December 28, 2004

Nightmare Scenarios in Iraq

What are the nightmare scenarios for Iraq? That is, what are some of the worst things we can reasonably expect to happen after the elections? Some kind of full-scale civil war—either between Sunni Arabs and Kurds or between Sunnis and Shiites—would obviously be catastrophic. On the former, Spencer Ackerman notes that towns like Mosul, Hawija, and Kirkuk are quickly turning into flashpoints for ethnic tension between (Sunni) Arabs and Kurds.

I'd add that there have been almost no positive steps towards easing the conflict between the two ethnic groups, which dates back to the 1990s, when Saddam Hussein expulsed the Kurds from Kirkuk and enticed Arabs into emigrating to the province en masse. The Iraqi Property Claims Commission, set up to resolve the disputes here, has only just begun adjudicating a handful of the thousands of outstanding property claims. I have no idea why the Bush administration didn't make this a higher priority sooner, but the results won't be pretty.

Meanwhile, Matt Yglesias has another, quite valid concern—that "the elections will cause various 'inside the process' elements to start fighting with one another." This too seems increasingly likely, especially since the elections won't have many international monitors present. The possibility of fraud—and, more likely, possible accusations of fraud—could create chaos very quickly.

Long ago I discussed the possibility that, with some 2 million absentee ballots being tallied in Jordan—whose king favors Ayad Allawi—the possibility of election fraud remains ripe. Even though Allawi may be an honorable man and would never think of tampering with ballots in Jordan (right?), the perception that this could happen will still exist. So if Allawi's Iraqi List does better than expected on the strength of absentee voting, expect a lot of protests and anti-Jordanian rhetoric. (Especially from Ahmed Chalabi, who has his own long-running feud with the Hashemite Kingdom.) Conversely, if Allawi's list fares worse than expected, we could see Allawi, Defense Minister Hazem Shaalan, and other secular ex-Baathists pointing fingers at Syria and Iran for meddling in the election. Either event would cause havoc.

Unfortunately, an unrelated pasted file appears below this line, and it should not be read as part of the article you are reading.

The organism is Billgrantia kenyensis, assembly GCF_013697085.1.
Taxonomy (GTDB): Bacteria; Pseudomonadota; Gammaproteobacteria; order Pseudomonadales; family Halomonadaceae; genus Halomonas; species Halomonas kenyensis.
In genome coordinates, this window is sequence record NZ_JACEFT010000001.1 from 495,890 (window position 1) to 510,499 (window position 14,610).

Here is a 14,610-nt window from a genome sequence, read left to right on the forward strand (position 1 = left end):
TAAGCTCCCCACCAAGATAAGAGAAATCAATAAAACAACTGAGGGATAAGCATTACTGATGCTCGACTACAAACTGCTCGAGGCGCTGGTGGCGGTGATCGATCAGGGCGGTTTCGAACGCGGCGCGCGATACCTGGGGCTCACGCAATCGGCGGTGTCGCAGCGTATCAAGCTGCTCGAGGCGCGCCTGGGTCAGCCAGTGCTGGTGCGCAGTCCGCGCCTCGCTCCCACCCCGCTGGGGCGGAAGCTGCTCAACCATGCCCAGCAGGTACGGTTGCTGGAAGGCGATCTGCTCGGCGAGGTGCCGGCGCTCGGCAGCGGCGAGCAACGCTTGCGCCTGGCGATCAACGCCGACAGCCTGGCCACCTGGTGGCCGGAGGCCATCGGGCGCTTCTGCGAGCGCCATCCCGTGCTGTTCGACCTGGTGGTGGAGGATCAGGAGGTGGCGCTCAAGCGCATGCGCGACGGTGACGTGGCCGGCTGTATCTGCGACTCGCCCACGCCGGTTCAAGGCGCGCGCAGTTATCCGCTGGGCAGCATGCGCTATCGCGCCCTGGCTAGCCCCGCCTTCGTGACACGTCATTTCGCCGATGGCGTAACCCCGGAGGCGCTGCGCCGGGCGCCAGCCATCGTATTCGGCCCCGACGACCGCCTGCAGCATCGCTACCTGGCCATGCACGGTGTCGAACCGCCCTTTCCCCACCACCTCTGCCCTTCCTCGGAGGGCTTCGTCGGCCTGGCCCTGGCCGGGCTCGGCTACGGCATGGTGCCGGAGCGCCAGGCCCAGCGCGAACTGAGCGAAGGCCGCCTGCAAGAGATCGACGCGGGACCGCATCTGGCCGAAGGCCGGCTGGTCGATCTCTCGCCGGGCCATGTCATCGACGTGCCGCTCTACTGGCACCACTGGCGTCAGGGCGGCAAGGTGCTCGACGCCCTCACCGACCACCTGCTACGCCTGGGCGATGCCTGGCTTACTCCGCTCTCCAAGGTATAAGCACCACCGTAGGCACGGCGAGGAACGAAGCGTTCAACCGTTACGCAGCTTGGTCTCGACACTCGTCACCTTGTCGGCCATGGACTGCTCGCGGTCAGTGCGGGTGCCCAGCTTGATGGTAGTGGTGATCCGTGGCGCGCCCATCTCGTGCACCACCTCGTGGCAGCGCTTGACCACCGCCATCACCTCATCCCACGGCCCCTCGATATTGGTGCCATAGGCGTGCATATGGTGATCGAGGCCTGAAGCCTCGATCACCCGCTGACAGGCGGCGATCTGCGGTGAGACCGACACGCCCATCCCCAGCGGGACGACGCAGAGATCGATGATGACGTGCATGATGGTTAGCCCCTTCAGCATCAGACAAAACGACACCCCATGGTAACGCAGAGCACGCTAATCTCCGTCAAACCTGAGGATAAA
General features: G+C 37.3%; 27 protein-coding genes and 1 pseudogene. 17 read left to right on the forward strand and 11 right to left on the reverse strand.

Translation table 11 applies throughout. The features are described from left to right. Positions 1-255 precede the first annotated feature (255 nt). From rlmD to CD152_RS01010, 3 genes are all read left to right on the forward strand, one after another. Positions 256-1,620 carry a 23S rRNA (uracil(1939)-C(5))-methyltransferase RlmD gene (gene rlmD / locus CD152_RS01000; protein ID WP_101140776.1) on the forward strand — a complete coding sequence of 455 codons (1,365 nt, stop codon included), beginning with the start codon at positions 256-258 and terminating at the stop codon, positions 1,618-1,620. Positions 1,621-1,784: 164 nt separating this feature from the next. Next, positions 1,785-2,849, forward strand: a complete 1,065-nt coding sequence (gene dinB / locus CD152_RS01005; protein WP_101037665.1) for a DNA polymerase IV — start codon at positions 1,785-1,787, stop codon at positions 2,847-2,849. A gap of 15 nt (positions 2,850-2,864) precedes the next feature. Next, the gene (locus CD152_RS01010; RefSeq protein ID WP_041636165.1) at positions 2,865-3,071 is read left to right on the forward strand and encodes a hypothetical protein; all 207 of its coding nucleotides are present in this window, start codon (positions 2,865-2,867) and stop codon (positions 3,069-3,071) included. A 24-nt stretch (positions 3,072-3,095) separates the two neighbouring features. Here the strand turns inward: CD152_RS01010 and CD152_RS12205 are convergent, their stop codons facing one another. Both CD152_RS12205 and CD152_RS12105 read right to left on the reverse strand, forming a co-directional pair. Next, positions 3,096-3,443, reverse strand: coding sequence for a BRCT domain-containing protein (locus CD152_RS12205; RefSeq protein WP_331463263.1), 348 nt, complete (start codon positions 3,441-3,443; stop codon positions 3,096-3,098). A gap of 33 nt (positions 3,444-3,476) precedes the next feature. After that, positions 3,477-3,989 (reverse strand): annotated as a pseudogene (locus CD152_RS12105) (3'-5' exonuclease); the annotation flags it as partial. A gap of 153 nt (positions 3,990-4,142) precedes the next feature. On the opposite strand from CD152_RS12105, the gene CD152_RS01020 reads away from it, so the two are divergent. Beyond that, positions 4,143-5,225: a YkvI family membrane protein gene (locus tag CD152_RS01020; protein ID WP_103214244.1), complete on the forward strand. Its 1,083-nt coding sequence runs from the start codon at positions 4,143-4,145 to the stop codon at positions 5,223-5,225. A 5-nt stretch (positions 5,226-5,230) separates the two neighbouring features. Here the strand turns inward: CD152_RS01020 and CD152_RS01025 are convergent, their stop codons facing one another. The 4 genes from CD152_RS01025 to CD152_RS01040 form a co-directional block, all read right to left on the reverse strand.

Now what about infighting between religious Shiites? Hannah Allam recently filed an excellent report on the bickering within the Iraqi United Alliance, the top Shiite political list, between theocrats, quietists and secularists. I've talked about this before, and I still think that in a perfectly democratic Iraq, the quietists and secularists would carry the day.

But obviously there may not be a "perfectly democratic Iraq". So here's another nightmare scenario. Let's say the Shiites win a 70 percent majority in the January election. The more militant and fundamentalist Sunni Arabs in Iraq remain marginalized from government, represented only by a handful of secular candidates. So the insurgency continues on. At this point, the new Shiite-dominated National Assembly asks the United States to start drawing down its troops—both because of pressure from people like Moqtada al-Sadr, and because the Shiites think that they can defeat the Sunnis on their own.

The problem is that to defeat the Sunnis, the Shiites will need to give militias like the Badr Corps a prominent role. (In any civil war scenario, I assume the Kurds would take Kirkuk and Mosul, declare autonomy, and leave the Arabs in the South to duke it out on their own.) Now Badr Corps is the military wing of the Supreme Council for Islamic Revolution in Iraq, which tends to favor Iran-style theocracy. Meanwhile, in any civil war between Sunnis and Shiites, the Shiites will probably appeal to Iran for help, a state of affairs which again favors those Shiites aligned with radical elements in the Iranian Pasdaran (Revolutionary Guard) and intelligence services.

The point here is that any prolonged conflict between Shiites and Sunnis—even if it never blossoms into full-scale civil war—inevitably strengthens the more radical and pro-Iranian elements within the Shiite-dominated government. So while the probability of an Iraqi theocracy remains low at the moment, it becomes higher so long as the Shiites have to fight their own war against the Sunnis. The converse, I think, is also true. At the moment, Shiite leaders are preaching restraint. But a smart Shiite theocrat might play up civil war against the Sunnis in order to strengthen his or her own radical hand.
-- Brad Plumer 4:29 PM || ||